One last example of this visual motif. If cyberpunk relies on theatricality as I am arguing, then a cyberpunk films must also rely on this visual motif. Can film, which is already visual medium, reinforce a sense of theatricality? Certainly. Consider Neo’s interrogation scene in the first Matrix film. This scene famously begins with a shot of various blank monitors and then zooms in tightly on one to inhabit the scene, as if we the audience were looking in on the interrogation and go through the screen to stand in the room. Strangely, this is not far from the truth because we the audience are seeing two screens, the screen where we are watching the movie and the monitor within the narrative, in essence, a double dose of theatricality. By in large, the first Matrix film is replete with screens within screens, this is but one example that I think shows how the film depends on the idea of being seen. Diligent internet theorists have surmised that the scene may be a visual reference to the Architect, a character that appears in the Matrix Reloaded that sits in a room with many monitors. I like this idea, it means the Wachowskis were already thinking of a longer narrative, but more importantly were aware of books like Neuromancer that establishes cyberpunk’s theatrical motifs using screens.

Pylot’s EP Revisited

What makes Pylot’s EP noteworthy here is that the album goes further and provides an accompanying website and actual detective narrative that is meant to be deciphered alongside the music. Pylot’s has joined the screen and music himself. The songs are sonically built to be heard as a narrative, but when read alongside the website you get the tale of a person with no memory, who awakens in a motel alone with the jacket and the keys to a motorcycle parked outside. The jacket contains what he presumes is his name, Pylot, and as he rides his memories begin to come back and someone directs him to a nearby city over the helmet’s built in speakers. He arrives at several locales as the songs progress, but on entry five, he gets to the central dark tower in the city. There are a couple of puzzles to be solved along the way, including a cipher that I admit I am personally having trouble deciphering.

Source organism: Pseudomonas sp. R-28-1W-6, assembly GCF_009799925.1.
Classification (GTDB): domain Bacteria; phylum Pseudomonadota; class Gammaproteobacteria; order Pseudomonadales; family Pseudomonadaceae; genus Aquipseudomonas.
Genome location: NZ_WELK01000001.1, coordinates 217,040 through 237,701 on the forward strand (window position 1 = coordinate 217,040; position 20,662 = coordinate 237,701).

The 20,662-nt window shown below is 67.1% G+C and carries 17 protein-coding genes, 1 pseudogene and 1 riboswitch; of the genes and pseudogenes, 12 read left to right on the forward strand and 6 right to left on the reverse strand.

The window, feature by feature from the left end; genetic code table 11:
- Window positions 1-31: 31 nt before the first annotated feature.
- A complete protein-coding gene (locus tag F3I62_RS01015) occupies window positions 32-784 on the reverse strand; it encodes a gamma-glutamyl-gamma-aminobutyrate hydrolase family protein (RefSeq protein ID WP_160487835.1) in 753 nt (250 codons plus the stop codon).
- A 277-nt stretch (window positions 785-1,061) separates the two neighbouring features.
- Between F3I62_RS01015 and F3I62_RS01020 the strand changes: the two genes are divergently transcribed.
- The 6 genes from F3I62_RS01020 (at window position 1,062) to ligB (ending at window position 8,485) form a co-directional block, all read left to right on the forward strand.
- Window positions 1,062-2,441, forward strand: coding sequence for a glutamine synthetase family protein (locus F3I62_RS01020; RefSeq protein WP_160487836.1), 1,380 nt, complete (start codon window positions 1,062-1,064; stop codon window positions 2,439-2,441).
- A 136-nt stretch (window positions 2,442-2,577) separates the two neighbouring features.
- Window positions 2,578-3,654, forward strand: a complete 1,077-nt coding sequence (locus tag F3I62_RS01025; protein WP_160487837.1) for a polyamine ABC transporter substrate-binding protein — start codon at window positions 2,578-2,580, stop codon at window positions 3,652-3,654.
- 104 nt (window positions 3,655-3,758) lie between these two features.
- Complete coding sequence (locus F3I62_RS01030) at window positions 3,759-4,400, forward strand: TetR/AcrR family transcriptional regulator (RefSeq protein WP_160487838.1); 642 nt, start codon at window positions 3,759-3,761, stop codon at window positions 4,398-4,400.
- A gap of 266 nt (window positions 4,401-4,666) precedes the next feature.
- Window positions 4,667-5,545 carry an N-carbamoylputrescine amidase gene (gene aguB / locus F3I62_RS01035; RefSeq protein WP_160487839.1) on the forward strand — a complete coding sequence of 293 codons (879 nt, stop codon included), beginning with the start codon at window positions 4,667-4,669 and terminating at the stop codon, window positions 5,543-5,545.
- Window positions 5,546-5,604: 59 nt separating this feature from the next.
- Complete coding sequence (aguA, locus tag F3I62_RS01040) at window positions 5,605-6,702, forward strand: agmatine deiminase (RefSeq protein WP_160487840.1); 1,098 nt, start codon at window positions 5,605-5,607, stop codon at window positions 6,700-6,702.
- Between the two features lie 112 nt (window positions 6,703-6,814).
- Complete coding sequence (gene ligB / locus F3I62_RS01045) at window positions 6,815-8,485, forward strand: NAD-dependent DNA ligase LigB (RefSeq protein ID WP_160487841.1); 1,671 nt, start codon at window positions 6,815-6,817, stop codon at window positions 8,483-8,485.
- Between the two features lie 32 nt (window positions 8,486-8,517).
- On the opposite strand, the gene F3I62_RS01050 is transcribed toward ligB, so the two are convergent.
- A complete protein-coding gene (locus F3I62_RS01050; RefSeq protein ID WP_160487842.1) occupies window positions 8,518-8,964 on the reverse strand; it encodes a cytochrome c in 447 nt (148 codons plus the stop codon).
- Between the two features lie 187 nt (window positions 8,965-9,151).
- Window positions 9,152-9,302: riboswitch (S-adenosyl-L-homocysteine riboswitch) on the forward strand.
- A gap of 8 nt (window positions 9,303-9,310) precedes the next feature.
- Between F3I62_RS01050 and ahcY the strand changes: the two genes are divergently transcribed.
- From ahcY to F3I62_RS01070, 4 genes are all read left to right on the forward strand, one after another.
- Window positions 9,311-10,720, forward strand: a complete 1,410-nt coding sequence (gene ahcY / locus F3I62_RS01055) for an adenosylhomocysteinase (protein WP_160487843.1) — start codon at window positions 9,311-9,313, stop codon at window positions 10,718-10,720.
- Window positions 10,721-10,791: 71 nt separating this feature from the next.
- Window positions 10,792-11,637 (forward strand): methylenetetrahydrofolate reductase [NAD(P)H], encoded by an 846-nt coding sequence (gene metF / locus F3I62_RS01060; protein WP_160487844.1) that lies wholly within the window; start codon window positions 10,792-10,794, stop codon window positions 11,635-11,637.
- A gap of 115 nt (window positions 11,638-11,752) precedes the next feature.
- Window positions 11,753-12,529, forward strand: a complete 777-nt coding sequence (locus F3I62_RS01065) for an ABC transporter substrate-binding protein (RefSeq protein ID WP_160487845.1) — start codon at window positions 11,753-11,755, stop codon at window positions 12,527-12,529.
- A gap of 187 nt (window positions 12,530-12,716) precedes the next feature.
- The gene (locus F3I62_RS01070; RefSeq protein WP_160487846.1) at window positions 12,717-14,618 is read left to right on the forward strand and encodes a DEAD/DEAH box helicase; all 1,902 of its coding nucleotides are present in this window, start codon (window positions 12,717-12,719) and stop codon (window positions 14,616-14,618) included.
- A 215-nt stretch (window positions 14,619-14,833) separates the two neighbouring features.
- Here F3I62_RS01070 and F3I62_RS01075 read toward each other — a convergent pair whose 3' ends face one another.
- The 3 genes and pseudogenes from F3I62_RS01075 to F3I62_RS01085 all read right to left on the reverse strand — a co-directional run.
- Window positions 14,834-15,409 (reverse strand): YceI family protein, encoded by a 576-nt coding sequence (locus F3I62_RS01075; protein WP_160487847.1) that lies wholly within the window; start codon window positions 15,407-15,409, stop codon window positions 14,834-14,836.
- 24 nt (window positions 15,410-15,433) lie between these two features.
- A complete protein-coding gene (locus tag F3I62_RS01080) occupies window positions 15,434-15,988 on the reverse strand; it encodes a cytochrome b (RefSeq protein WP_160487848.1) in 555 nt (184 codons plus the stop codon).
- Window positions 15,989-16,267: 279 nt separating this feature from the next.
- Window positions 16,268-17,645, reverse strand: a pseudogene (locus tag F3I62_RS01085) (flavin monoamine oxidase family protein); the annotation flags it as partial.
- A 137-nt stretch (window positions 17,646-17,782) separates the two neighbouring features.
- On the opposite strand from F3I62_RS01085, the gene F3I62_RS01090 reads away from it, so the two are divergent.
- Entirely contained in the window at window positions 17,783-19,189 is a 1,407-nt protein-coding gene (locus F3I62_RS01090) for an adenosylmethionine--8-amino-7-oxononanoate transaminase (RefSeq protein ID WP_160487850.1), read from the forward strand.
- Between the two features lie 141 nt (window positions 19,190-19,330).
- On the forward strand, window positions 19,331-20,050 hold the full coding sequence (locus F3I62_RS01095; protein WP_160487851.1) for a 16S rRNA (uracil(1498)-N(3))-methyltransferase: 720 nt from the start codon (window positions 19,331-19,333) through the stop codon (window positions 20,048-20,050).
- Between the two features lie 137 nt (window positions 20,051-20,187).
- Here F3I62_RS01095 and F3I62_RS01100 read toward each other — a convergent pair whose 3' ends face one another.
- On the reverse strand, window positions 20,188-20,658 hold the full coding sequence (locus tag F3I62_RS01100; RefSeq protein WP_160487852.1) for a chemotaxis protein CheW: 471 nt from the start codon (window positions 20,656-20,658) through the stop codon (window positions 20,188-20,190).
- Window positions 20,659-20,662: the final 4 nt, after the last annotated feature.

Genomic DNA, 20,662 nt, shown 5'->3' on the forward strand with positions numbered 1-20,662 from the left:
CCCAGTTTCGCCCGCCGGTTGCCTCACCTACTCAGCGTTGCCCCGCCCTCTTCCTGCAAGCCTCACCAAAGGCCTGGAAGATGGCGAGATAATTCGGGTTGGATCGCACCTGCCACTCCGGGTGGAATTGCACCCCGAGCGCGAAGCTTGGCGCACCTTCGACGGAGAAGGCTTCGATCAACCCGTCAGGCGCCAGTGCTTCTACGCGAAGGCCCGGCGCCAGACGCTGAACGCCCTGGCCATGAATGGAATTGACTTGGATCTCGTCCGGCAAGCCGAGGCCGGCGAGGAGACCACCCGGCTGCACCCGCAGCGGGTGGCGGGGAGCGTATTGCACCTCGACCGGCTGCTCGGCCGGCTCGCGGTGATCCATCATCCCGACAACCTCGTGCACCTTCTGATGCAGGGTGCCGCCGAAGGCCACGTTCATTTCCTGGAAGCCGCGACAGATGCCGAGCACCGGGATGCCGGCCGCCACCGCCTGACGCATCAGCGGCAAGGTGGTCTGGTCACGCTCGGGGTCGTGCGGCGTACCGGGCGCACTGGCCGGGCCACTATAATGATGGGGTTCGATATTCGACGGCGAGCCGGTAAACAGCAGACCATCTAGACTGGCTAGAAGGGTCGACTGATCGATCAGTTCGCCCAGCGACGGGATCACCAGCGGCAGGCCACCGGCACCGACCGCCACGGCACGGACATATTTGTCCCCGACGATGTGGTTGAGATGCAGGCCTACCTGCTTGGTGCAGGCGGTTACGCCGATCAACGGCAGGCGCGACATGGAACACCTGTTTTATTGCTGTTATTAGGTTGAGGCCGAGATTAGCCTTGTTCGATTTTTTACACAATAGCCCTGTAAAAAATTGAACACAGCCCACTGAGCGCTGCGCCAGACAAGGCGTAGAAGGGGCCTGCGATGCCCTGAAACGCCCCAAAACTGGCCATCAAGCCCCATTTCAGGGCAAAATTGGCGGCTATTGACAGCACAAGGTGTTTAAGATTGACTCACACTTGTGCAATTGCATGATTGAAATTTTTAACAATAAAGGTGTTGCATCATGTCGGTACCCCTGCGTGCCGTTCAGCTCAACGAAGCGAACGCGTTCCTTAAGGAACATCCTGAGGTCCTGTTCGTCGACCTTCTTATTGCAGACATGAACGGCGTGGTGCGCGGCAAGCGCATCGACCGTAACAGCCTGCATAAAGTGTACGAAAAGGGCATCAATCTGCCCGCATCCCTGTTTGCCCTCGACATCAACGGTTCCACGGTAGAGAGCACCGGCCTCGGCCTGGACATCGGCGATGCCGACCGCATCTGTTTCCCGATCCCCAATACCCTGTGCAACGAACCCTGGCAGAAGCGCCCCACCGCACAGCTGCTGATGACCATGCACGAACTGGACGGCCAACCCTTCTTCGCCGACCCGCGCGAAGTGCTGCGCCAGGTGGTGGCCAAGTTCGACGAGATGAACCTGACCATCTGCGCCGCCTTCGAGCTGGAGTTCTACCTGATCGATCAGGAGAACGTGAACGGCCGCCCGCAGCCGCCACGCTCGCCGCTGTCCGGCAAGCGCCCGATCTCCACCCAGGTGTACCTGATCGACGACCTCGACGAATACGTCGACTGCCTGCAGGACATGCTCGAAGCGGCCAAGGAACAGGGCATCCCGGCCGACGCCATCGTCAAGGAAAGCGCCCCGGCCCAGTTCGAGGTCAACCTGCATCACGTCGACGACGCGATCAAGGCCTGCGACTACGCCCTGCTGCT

In January of 2017, the website featured a sixth entry, which describes Pylot’s arrival in the city and his meeting the people directing him, a group known as Shadowtask, which coincidently is the name of a new 2017 EP. The Shadowtask EP contains five new songs, Caine, Data, Locke, Clova, and Shadowtask which continue Pylot’s story started in the Five song EP. The Shadowtask EP continues the pernicious preoccupation with a new retro-aesthetic and in my opinion, succeeds to a much higher degree than the previous five songs EP. The electronic dance tunes are frankly better, and richer in their hooks, and provide a beautiful danceability, (after all shouldn’t all EDM be about dancing?) but more importantly the tunes have a vibrant sense of theatrical scope, meaning you cannot help but picture in your mind’s eye the imaginary film that these songs may supposedly belong to. The Shadowtask EP story, unfortunately, descends too steeply into cyberpunk cliché, but where Pylot’s narrative falters, the music more than makes up for it. I highly recommend both EPs. As of August 2017, Pylot tells us he has a host of new music projects ahead.

Please visit for more information and Pylot’s complete story thus far.